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Photograph: Nathan Rupert

Where to go fruit picking near Sydney

With dozens of pick-your-owns less than two hours’ drive from the city, it’s the perfect excuse for a fruitful road trip

By Juliana Yu
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Thanks to the magic of refrigeration, we can easily bag and buy all the fruit we need with a quick trip to the local grocer, any day of the week. But there’s something irresistibly romantic about getting outside and gathering nature’s bounty with your own bare hands. Work up your hunger first by swinging by one of the best national parks near Sydney beforehand. The fruit is guaranteed to be fresher and sweeter, and the journey will be more gratifying with the knowledge that you’re supporting our region’s hardworking farmers. Add it to your list of the things to do at least once in your life. In order to manage crowds, farms and orchards have implemented booking systems – so just make sure to reserve a place online before you head out with wicker baskets in tow.

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Different kinds of produce, and where to pick 'em

Generic Hydroponic Strawberries
Photograph: Luke Milliron

Strawberries: Berrylicious Berries

Attractions Farms Southern Highlands

Drive time: 1h 20m

At this strawberry farm in Thirlmere, just past Picton, the fruit is grown inside greenhouses, draping out of tunnels elevated two metres from the ground. It’s a little surreal to walk around under a thick Christmas-coloured ceiling when you’ve been expecting a traditional strawberry field with its rows of soil mounds, but you’ll soon forget the topsy-turvyness of it all as you find yourself enthusiastically reaching overhead to snap up the juicy red orbs. The owners say the system helps eliminate pests and bacteria, reducing their need to spray the fruit with chemicals – plus, because everything’s undercover, you can pick through rain, hail or shine. Entry is $10 per person ($5 for kids), for which you’re invited to stuff yourself with as many berries as you can, before taking home the rest for $12 a kilo. This particular pick-your-own farm is super popular and regularly books out, so make sure to save yourself a spot over the phone before making the journey.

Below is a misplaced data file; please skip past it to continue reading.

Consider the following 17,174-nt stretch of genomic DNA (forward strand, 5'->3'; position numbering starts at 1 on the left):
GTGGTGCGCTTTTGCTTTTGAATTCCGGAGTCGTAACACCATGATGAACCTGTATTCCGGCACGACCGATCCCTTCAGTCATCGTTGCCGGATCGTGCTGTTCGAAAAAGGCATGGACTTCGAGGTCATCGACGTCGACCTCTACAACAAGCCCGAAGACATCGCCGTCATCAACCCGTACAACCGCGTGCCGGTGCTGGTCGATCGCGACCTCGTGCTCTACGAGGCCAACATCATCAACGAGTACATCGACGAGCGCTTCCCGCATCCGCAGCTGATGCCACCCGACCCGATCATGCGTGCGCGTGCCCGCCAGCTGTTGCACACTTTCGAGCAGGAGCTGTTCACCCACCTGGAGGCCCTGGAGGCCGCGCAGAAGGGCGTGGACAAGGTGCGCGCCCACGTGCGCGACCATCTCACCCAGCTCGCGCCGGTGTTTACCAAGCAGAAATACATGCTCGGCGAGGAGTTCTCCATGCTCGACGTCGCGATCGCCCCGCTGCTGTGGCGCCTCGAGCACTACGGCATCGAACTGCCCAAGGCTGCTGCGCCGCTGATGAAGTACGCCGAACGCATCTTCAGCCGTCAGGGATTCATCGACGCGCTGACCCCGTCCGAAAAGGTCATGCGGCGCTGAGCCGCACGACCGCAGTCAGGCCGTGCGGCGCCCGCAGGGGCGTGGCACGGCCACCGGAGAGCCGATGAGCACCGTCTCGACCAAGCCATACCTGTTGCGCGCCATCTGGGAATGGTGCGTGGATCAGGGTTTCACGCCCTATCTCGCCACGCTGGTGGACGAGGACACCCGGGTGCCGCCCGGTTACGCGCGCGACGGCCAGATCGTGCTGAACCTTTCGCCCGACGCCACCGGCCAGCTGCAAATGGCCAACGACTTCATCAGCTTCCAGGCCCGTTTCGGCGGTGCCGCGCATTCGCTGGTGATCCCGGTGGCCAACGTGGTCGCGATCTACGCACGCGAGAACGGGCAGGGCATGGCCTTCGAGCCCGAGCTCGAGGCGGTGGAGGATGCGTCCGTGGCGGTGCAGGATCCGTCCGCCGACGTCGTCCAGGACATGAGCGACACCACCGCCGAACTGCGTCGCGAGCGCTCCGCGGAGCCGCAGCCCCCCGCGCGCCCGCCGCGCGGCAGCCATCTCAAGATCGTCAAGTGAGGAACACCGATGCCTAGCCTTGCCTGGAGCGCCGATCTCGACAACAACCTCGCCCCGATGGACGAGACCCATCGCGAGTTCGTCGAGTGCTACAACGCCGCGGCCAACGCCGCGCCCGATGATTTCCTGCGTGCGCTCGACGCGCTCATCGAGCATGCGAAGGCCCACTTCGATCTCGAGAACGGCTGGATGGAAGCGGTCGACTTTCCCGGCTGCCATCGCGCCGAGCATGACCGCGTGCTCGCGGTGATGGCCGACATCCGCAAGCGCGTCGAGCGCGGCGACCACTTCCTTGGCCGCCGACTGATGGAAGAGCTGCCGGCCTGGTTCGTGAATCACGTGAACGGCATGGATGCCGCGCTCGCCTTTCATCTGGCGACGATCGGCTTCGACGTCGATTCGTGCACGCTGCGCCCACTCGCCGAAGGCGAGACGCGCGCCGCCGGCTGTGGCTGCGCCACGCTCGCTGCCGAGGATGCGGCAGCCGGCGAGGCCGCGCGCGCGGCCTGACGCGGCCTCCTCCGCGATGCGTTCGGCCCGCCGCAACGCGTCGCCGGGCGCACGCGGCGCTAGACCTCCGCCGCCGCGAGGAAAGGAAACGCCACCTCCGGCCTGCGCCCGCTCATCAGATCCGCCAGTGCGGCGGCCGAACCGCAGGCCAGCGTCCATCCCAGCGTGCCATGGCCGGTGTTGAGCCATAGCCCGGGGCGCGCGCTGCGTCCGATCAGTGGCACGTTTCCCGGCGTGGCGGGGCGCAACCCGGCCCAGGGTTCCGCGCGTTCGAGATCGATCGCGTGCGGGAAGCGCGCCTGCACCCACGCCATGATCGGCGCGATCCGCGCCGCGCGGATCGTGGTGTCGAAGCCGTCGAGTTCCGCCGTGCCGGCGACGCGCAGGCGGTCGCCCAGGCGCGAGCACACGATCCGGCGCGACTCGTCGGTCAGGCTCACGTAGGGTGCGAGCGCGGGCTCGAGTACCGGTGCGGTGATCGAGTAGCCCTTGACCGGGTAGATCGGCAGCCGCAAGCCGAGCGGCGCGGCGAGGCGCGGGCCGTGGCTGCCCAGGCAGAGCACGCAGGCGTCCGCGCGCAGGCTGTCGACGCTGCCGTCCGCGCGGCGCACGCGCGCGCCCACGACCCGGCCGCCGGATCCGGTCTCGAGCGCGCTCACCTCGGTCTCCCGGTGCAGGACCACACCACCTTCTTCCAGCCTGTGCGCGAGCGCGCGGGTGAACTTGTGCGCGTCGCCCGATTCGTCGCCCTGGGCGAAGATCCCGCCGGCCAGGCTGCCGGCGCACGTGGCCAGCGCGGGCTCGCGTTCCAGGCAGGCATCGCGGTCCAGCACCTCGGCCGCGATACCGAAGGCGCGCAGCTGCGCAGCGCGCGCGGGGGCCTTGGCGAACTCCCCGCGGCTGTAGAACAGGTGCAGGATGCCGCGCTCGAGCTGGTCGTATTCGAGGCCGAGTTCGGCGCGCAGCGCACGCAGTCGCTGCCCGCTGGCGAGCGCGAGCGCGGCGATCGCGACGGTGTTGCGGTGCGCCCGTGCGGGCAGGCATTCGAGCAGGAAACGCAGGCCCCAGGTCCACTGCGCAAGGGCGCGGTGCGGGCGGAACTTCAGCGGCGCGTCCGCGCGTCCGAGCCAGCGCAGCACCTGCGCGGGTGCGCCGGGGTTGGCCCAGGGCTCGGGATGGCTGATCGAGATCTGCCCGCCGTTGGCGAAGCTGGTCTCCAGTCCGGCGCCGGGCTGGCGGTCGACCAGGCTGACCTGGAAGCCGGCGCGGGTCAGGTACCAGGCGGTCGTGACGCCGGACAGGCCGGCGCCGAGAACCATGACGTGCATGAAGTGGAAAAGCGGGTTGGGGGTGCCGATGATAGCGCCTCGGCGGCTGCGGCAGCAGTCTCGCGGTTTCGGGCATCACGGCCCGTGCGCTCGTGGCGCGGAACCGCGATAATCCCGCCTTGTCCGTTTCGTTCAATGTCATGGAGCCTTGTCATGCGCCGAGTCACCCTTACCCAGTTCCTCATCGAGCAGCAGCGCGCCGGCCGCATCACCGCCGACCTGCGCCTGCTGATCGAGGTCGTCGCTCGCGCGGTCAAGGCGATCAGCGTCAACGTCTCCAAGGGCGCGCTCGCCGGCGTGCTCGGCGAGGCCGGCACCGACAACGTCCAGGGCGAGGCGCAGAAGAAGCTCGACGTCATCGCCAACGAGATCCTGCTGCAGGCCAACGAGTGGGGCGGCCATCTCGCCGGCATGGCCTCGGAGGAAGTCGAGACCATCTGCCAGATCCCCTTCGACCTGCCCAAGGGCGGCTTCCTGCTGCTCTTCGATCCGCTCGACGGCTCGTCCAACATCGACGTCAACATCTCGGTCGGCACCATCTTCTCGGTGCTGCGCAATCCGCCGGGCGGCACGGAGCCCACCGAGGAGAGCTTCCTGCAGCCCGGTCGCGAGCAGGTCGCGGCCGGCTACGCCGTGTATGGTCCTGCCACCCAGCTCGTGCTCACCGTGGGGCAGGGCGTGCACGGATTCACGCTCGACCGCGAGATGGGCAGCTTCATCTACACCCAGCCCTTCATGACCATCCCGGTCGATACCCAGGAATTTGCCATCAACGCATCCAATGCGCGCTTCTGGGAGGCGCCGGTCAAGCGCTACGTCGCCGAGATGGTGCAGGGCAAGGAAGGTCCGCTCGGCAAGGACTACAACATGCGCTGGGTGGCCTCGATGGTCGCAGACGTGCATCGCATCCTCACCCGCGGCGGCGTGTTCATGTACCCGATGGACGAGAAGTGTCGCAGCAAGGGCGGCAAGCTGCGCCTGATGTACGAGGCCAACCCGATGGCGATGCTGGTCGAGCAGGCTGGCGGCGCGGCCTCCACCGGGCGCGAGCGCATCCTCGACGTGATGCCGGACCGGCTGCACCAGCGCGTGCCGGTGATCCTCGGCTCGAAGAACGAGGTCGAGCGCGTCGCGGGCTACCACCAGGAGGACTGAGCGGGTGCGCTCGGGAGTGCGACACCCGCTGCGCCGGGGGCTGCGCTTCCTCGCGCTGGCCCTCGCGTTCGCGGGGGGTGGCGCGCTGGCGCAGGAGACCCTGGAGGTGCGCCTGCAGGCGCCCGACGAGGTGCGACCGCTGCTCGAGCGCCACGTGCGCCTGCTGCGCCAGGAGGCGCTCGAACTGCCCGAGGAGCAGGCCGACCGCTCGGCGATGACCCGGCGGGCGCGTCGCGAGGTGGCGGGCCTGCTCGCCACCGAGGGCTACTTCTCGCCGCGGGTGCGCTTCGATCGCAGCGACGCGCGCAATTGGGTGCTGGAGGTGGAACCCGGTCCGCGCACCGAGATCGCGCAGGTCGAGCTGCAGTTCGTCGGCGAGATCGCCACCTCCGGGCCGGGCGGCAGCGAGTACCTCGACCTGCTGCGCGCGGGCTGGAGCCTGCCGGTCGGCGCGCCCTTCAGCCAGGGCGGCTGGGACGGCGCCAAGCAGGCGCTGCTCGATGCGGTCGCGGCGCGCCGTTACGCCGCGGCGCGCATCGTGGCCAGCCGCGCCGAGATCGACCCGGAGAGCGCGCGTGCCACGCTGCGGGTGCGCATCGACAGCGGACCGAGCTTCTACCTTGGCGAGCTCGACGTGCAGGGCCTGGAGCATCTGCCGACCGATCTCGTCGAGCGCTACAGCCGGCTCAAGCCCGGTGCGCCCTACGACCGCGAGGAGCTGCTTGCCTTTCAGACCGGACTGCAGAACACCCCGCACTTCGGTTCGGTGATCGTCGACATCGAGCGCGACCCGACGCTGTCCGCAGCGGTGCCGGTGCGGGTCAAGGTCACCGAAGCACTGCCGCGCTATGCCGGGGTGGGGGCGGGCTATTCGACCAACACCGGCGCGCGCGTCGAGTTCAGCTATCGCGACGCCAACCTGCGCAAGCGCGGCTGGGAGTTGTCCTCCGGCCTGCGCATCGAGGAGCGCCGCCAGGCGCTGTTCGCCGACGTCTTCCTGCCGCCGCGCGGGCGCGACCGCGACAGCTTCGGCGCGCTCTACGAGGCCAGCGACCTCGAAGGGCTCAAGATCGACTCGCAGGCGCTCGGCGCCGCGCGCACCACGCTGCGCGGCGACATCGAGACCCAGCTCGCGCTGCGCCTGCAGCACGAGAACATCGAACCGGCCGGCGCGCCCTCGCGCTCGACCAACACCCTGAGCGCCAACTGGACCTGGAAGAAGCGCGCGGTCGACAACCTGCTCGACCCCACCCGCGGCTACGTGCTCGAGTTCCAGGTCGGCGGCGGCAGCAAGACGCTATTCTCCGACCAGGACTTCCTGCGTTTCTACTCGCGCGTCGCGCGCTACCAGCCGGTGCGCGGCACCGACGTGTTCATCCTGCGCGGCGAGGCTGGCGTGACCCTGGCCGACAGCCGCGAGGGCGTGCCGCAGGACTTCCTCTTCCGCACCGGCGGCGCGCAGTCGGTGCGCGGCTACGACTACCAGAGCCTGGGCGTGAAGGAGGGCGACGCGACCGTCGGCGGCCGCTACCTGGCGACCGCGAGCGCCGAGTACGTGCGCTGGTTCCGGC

Pine Crest Orchard
Photograph: Joanna Gubbins

Apples: Pine Crest Orchard

Attractions Farms

Drive time: 1h 30m

Update: Pine Crest Orchard has temporarily closed, but will be back for picking in November 2020.

This picturesque orchard in Bilpin has been run by the Galbraith family for 40 years. Manager of the farm John is also an avid horticulturalist, so at different times of the year you’ll be able to spot various flowers on the property, from daffodils to cherry blossoms, as well as birdlife like rosellas, New Holland honeyeaters and parrots in all colours of the rainbow. But what you’re really here for are the crisp, rosy apples – and that feeling of reaching for a perfectly formed fruit and with a light twist the treasure’s yours for the taking. They grow different varieties throughout the year, starting with Tydemans and akanes in January, before royal gala, golden delicious, Fuji, Granny Smith and pink lady apples carry the season until late May. If you come at the right time, you might also be able to pick peaches, plums, pears and even kiwifruit. There’s no admission fee at Pine Crest – simply pay for what you pick.